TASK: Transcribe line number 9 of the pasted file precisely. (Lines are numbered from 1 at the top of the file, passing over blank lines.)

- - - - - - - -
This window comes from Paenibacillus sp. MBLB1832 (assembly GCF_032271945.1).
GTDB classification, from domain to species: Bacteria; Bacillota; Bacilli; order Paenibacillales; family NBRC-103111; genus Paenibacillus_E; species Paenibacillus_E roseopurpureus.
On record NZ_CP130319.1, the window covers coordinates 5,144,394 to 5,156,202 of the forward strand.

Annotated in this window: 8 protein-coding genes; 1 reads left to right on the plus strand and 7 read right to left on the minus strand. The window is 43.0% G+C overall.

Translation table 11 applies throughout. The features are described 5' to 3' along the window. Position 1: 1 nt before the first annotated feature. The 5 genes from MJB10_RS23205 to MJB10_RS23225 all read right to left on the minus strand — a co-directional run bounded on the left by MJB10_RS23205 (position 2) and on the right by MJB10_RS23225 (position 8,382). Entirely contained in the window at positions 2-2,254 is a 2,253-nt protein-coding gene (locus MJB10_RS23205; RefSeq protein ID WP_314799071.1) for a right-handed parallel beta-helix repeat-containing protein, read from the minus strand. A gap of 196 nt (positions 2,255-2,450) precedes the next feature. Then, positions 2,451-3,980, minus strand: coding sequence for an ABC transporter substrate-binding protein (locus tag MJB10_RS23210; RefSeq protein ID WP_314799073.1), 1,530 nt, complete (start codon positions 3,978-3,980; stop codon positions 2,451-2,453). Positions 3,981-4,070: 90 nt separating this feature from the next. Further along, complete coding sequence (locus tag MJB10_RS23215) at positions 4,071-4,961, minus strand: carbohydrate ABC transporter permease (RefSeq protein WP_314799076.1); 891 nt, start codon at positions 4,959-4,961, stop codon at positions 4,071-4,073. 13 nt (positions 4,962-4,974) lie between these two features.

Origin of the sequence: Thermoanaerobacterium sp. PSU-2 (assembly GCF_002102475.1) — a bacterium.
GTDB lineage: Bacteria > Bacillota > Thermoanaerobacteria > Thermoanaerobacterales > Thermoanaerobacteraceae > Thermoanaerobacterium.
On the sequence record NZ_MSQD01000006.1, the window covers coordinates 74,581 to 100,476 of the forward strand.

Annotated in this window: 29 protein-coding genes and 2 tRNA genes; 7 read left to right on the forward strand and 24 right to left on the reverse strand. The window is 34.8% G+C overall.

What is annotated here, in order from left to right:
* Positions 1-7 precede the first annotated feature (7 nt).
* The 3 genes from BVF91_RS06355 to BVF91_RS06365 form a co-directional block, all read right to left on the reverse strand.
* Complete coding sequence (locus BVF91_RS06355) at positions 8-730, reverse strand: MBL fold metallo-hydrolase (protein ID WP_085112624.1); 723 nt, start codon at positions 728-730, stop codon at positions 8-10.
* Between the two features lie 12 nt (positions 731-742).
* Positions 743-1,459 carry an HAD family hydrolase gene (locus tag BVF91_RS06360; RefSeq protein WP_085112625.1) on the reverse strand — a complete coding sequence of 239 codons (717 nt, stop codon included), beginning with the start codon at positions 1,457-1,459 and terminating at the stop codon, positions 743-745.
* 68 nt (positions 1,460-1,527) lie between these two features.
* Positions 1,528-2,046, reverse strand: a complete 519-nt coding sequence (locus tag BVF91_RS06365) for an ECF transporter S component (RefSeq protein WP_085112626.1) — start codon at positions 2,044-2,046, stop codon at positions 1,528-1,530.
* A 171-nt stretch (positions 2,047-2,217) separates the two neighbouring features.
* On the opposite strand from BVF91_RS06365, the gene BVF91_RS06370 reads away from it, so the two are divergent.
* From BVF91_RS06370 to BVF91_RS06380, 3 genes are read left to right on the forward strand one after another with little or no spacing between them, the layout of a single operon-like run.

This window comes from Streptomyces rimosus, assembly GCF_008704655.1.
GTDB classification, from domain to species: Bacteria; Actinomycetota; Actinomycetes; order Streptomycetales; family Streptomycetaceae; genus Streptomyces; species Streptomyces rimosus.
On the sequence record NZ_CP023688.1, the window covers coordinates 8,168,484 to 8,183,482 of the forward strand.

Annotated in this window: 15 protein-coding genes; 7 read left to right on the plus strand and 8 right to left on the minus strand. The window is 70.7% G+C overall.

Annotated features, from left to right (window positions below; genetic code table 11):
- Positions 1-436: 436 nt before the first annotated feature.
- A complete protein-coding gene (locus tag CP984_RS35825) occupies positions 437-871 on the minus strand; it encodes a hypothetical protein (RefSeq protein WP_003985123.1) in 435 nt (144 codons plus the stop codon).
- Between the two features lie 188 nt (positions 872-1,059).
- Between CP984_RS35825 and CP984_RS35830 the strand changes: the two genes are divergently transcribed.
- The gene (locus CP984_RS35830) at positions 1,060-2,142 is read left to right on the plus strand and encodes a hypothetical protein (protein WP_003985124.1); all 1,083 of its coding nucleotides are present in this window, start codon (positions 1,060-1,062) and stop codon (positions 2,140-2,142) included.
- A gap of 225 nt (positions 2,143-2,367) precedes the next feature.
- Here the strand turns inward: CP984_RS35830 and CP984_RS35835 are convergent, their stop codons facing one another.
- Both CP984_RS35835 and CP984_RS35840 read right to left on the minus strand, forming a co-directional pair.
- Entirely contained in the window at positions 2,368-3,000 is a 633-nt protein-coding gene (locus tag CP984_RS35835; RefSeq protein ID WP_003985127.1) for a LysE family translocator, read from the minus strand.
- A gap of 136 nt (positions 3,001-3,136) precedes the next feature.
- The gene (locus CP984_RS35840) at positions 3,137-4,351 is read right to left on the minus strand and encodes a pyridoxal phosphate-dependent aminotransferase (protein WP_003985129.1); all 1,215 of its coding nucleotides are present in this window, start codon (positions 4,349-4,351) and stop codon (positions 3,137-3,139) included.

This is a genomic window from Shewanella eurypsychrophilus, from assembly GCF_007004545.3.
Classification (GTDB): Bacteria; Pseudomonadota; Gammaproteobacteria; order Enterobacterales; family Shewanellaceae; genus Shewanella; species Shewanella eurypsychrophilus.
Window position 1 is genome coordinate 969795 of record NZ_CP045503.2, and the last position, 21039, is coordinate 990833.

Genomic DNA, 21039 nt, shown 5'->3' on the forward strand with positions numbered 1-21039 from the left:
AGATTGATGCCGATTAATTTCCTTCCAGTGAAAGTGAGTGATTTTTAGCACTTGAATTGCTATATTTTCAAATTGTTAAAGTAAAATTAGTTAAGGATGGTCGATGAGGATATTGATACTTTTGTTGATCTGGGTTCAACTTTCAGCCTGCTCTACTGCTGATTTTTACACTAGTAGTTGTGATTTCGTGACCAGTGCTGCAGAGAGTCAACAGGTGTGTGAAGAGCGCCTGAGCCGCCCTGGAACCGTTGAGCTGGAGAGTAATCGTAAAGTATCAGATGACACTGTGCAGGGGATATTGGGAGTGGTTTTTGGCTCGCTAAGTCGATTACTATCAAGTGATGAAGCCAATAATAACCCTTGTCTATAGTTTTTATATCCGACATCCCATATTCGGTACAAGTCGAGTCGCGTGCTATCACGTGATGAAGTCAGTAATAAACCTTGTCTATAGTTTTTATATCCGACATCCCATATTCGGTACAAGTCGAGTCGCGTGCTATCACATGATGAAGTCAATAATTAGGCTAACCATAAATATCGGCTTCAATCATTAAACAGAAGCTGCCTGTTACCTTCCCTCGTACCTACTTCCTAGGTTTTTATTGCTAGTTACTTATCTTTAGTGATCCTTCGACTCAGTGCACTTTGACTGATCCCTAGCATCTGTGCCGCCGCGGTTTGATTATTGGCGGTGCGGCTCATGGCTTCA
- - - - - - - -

Annotated in this window: 29 protein-coding genes and 2 tRNA genes; 7 read left to right on the forward strand and 24 right to left on the reverse strand. The window is 34.8% G+C overall.